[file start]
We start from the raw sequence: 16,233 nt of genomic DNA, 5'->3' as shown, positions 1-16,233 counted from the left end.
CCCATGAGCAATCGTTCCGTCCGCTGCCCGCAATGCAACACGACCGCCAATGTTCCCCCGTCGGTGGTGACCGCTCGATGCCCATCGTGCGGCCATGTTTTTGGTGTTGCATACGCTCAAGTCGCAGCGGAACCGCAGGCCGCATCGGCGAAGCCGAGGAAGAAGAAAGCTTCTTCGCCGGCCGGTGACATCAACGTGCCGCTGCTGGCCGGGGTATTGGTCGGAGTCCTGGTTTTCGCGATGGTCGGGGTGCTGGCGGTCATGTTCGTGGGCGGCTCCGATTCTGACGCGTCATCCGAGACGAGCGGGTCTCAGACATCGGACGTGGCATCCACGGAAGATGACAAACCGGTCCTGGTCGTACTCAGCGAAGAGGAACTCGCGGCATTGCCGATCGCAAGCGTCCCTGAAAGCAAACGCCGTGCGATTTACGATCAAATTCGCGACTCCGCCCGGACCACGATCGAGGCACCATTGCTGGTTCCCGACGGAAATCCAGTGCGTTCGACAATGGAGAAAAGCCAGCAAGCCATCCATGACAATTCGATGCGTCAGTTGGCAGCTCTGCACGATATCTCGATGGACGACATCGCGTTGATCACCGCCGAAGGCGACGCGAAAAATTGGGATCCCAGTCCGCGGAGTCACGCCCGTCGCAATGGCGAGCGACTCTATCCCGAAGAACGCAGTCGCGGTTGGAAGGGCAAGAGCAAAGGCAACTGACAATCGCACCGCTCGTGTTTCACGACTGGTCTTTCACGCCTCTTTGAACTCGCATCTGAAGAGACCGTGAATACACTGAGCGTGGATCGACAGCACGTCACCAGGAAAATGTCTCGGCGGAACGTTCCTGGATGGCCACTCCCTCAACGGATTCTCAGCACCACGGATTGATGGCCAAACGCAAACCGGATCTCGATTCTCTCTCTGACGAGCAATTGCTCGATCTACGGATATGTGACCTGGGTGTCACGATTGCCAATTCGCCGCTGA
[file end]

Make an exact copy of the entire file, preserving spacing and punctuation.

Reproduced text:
We start from the raw sequence: 16,233 nt of genomic DNA, 5'->3' as shown, positions 1-16,233 counted from the left end.
CCCATGAGCAATCGTTCCGTCCGCTGCCCGCAATGCAACACGACCGCCAATGTTCCCCCGTCGGTGGTGACCGCTCGATGCCCATCGTGCGGCCATGTTTTTGGTGTTGCATACGCTCAAGTCGCAGCGGAACCGCAGGCCGCATCGGCGAAGCCGAGGAAGAAGAAAGCTTCTTCGCCGGCCGGTGACATCAACGTGCCGCTGCTGGCCGGGGTATTGGTCGGAGTCCTGGTTTTCGCGATGGTCGGGGTGCTGGCGGTCATGTTCGTGGGCGGCTCCGATTCTGACGCGTCATCCGAGACGAGCGGGTCTCAGACATCGGACGTGGCATCCACGGAAGATGACAAACCGGTCCTGGTCGTACTCAGCGAAGAGGAACTCGCGGCATTGCCGATCGCAAGCGTCCCTGAAAGCAAACGCCGTGCGATTTACGATCAAATTCGCGACTCCGCCCGGACCACGATCGAGGCACCATTGCTGGTTCCCGACGGAAATCCAGTGCGTTCGACAATGGAGAAAAGCCAGCAAGCCATCCATGACAATTCGATGCGTCAGTTGGCAGCTCTGCACGATATCTCGATGGACGACATCGCGTTGATCACCGCCGAAGGCGACGCGAAAAATTGGGATCCCAGTCCGCGGAGTCACGCCCGTCGCAATGGCGAGCGACTCTATCCCGAAGAACGCAGTCGCGGTTGGAAGGGCAAGAGCAAAGGCAACTGACAATCGCACCGCTCGTGTTTCACGACTGGTCTTTCACGCCTCTTTGAACTCGCATCTGAAGAGACCGTGAATACACTGAGCGTGGATCGACAGCACGTCACCAGGAAAATGTCTCGGCGGAACGTTCCTGGATGGCCACTCCCTCAACGGATTCTCAGCACCACGGATTGATGGCCAAACGCAAACCGGATCTCGATTCTCTCTCTGACGAGCAATTGCTCGATCTACGGATATGTGACCTGGGTGTCACGATTGCCAATTCGCCGCTGA